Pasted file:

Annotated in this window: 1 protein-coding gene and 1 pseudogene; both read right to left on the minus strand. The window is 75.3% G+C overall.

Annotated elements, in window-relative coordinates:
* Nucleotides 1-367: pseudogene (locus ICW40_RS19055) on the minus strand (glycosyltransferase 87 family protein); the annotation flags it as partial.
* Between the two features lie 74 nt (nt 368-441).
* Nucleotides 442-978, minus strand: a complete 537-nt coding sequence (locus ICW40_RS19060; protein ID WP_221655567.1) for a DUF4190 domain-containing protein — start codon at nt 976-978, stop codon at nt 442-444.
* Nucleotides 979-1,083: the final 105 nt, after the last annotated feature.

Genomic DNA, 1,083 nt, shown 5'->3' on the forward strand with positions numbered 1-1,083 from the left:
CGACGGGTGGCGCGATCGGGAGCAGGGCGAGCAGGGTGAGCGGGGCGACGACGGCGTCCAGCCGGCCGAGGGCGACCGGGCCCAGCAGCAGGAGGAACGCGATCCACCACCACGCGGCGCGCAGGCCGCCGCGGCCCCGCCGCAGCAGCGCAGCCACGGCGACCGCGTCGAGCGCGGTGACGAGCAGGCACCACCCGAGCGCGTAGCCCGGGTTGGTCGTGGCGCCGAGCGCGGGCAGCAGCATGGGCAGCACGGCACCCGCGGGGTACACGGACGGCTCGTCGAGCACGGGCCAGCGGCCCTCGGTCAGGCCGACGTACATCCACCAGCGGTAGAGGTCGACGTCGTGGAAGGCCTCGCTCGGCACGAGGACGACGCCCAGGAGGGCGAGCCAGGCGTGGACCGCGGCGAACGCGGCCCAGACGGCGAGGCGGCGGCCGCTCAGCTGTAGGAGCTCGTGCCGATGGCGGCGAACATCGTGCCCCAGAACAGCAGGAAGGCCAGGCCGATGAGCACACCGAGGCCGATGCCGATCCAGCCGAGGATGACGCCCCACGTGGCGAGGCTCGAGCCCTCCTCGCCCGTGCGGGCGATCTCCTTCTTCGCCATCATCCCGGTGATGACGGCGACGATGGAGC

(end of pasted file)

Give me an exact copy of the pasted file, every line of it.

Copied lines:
Annotated in this window: 1 protein-coding gene and 1 pseudogene; both read right to left on the minus strand. The window is 75.3% G+C overall.

Annotated elements, in window-relative coordinates:
* Nucleotides 1-367: pseudogene (locus ICW40_RS19055) on the minus strand (glycosyltransferase 87 family protein); the annotation flags it as partial.
* Between the two features lie 74 nt (nt 368-441).
* Nucleotides 442-978, minus strand: a complete 537-nt coding sequence (locus ICW40_RS19060; protein ID WP_221655567.1) for a DUF4190 domain-containing protein — start codon at nt 976-978, stop codon at nt 442-444.
* Nucleotides 979-1,083: the final 105 nt, after the last annotated feature.

Genomic DNA, 1,083 nt, shown 5'->3' on the forward strand with positions numbered 1-1,083 from the left:
CGACGGGTGGCGCGATCGGGAGCAGGGCGAGCAGGGTGAGCGGGGCGACGACGGCGTCCAGCCGGCCGAGGGCGACCGGGCCCAGCAGCAGGAGGAACGCGATCCACCACCACGCGGCGCGCAGGCCGCCGCGGCCCCGCCGCAGCAGCGCAGCCACGGCGACCGCGTCGAGCGCGGTGACGAGCAGGCACCACCCGAGCGCGTAGCCCGGGTTGGTCGTGGCGCCGAGCGCGGGCAGCAGCATGGGCAGCACGGCACCCGCGGGGTACACGGACGGCTCGTCGAGCACGGGCCAGCGGCCCTCGGTCAGGCCGACGTACATCCACCAGCGGTAGAGGTCGACGTCGTGGAAGGCCTCGCTCGGCACGAGGACGACGCCCAGGAGGGCGAGCCAGGCGTGGACCGCGGCGAACGCGGCCCAGACGGCGAGGCGGCGGCCGCTCAGCTGTAGGAGCTCGTGCCGATGGCGGCGAACATCGTGCCCCAGAACAGCAGGAAGGCCAGGCCGATGAGCACACCGAGGCCGATGCCGATCCAGCCGAGGATGACGCCCCACGTGGCGAGGCTCGAGCCCTCCTCGCCCGTGCGGGCGATCTCCTTCTTCGCCATCATCCCGGTGATGACGGCGACGATGGAGC